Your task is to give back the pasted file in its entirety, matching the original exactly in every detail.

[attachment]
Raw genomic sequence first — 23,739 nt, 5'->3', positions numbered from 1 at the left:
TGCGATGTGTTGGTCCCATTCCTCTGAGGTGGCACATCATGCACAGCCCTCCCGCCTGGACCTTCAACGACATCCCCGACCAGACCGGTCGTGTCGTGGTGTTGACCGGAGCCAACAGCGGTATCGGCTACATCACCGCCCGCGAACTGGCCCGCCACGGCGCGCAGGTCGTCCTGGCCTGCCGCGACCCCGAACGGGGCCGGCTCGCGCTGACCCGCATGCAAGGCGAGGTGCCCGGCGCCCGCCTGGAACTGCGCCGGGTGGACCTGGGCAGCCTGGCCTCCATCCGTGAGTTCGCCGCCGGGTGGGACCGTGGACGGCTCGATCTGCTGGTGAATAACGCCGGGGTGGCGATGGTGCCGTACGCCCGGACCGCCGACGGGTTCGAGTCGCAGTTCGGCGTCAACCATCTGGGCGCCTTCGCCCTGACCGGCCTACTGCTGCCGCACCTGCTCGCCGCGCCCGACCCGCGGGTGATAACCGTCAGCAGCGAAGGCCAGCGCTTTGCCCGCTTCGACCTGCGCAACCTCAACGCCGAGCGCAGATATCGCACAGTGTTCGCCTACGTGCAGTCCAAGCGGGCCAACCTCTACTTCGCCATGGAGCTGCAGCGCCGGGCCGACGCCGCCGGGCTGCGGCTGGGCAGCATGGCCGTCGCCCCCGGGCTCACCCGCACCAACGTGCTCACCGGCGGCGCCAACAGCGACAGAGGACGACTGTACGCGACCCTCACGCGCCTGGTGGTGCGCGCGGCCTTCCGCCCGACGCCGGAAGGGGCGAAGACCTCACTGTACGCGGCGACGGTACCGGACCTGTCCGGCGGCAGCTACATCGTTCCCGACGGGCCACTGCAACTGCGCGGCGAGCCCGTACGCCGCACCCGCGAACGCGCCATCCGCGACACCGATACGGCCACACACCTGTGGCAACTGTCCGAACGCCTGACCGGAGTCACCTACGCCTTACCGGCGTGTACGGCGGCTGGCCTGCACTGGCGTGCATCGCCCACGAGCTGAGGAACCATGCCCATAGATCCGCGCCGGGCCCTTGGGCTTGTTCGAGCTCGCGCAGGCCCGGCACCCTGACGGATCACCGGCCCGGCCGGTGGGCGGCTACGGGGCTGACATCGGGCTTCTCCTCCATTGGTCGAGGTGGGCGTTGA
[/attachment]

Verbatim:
Raw genomic sequence first — 23,739 nt, 5'->3', positions numbered from 1 at the left:
TGCGATGTGTTGGTCCCATTCCTCTGAGGTGGCACATCATGCACAGCCCTCCCGCCTGGACCTTCAACGACATCCCCGACCAGACCGGTCGTGTCGTGGTGTTGACCGGAGCCAACAGCGGTATCGGCTACATCACCGCCCGCGAACTGGCCCGCCACGGCGCGCAGGTCGTCCTGGCCTGCCGCGACCCCGAACGGGGCCGGCTCGCGCTGACCCGCATGCAAGGCGAGGTGCCCGGCGCCCGCCTGGAACTGCGCCGGGTGGACCTGGGCAGCCTGGCCTCCATCCGTGAGTTCGCCGCCGGGTGGGACCGTGGACGGCTCGATCTGCTGGTGAATAACGCCGGGGTGGCGATGGTGCCGTACGCCCGGACCGCCGACGGGTTCGAGTCGCAGTTCGGCGTCAACCATCTGGGCGCCTTCGCCCTGACCGGCCTACTGCTGCCGCACCTGCTCGCCGCGCCCGACCCGCGGGTGATAACCGTCAGCAGCGAAGGCCAGCGCTTTGCCCGCTTCGACCTGCGCAACCTCAACGCCGAGCGCAGATATCGCACAGTGTTCGCCTACGTGCAGTCCAAGCGGGCCAACCTCTACTTCGCCATGGAGCTGCAGCGCCGGGCCGACGCCGCCGGGCTGCGGCTGGGCAGCATGGCCGTCGCCCCCGGGCTCACCCGCACCAACGTGCTCACCGGCGGCGCCAACAGCGACAGAGGACGACTGTACGCGACCCTCACGCGCCTGGTGGTGCGCGCGGCCTTCCGCCCGACGCCGGAAGGGGCGAAGACCTCACTGTACGCGGCGACGGTACCGGACCTGTCCGGCGGCAGCTACATCGTTCCCGACGGGCCACTGCAACTGCGCGGCGAGCCCGTACGCCGCACCCGCGAACGCGCCATCCGCGACACCGATACGGCCACACACCTGTGGCAACTGTCCGAACGCCTGACCGGAGTCACCTACGCCTTACCGGCGTGTACGGCGGCTGGCCTGCACTGGCGTGCATCGCCCACGAGCTGAGGAACCATGCCCATAGATCCGCGCCGGGCCCTTGGGCTTGTTCGAGCTCGCGCAGGCCCGGCACCCTGACGGATCACCGGCCCGGCCGGTGGGCGGCTACGGGGCTGACATCGGGCTTCTCCTCCATTGGTCGAGGTGGGCGTTGA